Similarly, the Road Traffic Act 1988 determines that road users owe one another and anyone else using the road a duty of care. If your PTSD is a result of a road traffic accident that was not your fault, then should there be a fault party, you could make the claim against them.
The Occupiers’ Liability Act 1975 determines that the person in control of a public space, known as the ‘occupier’, has a duty of care to visitors using the space for its intended purpose and must take reasonable steps to reduce the risk to them. A personal injury claim might be directed against the occupier if they were negligent.
Now that we have discussed PTSD compensation examples, let’s explore how you could suffer a mental health injury. As we’ve already discussed, you must be able to prove that your mental health injury was caused by a third party breaching their duty of care in order to claim.
For example, you may be able to make a PTSD claim after:
- Being involved in a car accident caused by another driver running a red light and crashing into you, causing your car to flip
- Witnessing a colleague suffer a life-changing injury in accident at work caused by faulty machinery that you had previously reported to your employer
- Slipping and falling on an unmarked spillage in a supermarket, causing a spinal injury that results in partial paralysis
These are only a few examples of how you could suffer from PTSD. To learn more about PTSD claims or to get more information on how a No Win No Fee solicitor from our panel could help you, contact our team today.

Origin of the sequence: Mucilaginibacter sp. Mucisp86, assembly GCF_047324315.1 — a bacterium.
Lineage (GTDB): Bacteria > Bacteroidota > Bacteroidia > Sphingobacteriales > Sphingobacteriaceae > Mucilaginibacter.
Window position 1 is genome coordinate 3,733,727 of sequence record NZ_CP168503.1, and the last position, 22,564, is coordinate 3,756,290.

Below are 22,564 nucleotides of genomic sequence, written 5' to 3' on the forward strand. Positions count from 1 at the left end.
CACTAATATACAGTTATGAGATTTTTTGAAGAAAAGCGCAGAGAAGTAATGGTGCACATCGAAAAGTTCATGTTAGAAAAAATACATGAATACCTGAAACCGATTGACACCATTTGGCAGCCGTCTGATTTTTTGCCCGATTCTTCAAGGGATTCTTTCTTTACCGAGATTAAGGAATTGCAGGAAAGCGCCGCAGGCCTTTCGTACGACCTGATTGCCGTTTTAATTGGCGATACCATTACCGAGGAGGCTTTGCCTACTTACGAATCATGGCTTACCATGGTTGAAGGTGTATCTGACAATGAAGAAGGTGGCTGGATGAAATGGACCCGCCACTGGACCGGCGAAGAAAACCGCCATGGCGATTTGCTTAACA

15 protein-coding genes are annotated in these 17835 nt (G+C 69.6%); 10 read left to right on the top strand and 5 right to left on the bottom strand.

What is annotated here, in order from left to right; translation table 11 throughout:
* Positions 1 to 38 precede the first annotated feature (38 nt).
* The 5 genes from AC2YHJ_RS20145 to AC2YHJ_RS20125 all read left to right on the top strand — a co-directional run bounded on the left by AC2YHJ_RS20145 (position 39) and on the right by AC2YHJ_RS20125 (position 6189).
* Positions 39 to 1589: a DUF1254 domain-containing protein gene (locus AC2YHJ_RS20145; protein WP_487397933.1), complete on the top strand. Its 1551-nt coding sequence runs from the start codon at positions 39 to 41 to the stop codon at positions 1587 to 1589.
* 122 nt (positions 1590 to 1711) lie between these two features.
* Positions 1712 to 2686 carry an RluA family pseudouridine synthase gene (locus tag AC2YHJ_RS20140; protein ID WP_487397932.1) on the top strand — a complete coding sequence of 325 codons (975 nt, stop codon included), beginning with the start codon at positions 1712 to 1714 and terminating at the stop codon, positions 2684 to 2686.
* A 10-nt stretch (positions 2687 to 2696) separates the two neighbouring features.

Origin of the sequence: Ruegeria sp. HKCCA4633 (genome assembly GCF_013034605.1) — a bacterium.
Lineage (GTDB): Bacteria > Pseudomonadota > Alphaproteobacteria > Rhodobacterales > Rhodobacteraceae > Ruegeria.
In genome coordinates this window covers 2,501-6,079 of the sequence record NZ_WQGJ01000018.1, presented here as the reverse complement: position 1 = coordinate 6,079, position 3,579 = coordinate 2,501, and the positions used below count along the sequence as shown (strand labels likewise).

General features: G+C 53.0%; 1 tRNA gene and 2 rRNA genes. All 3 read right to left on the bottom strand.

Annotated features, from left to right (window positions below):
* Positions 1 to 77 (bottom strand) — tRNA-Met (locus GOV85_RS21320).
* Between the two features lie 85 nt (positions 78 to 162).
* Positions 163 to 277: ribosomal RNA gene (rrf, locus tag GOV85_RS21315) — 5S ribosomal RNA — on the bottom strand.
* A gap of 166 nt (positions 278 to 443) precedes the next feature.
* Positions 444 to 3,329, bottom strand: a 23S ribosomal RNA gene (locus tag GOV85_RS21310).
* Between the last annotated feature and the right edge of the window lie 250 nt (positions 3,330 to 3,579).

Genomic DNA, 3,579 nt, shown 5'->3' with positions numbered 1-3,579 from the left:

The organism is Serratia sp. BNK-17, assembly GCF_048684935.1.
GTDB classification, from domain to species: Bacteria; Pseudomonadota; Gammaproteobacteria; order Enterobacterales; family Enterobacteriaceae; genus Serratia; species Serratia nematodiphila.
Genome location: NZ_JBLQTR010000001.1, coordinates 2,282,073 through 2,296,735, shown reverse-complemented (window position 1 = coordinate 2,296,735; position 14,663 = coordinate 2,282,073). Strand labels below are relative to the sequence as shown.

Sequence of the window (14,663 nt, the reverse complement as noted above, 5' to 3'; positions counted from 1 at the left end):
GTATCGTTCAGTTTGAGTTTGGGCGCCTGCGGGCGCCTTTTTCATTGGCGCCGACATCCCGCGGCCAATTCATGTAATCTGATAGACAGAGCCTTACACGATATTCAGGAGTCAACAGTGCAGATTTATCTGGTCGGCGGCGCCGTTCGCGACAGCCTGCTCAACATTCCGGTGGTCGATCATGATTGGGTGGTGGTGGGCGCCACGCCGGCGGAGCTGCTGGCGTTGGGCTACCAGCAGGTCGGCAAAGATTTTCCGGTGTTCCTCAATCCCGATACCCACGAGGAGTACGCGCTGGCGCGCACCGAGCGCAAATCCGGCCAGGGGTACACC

When making a personal injury claim for PTSD, you will need evidence that proves negligence occurred. The evidence that may be available for your PTSD claim will depend on what type of incident caused your injury and the circumstances surrounding it. Some examples of the evidence you could collect include:
- A copy of your medical records confirming that you have been diagnosed with PTSD.
- Any video footage that shows the incident that caused your PTSD injury. For example, any CCTV footage of the incident.
- Photos of the accident scene. For example, a photograph of a car accident scene.
- If any witnesses saw the incident that caused your injuries, then you could request their contact details. They may be able to provide a witness statement that supports your account of how the incident played out.
If a solicitor is supporting your claim, then they can help you with gathering evidence for your claim.
Contact our advisors today if you have any questions regarding personal injury claims or to receive some examples of compensation payouts for PTSD. Additionally, they could connect you with a solicitor on our panel who could help you collect evidence.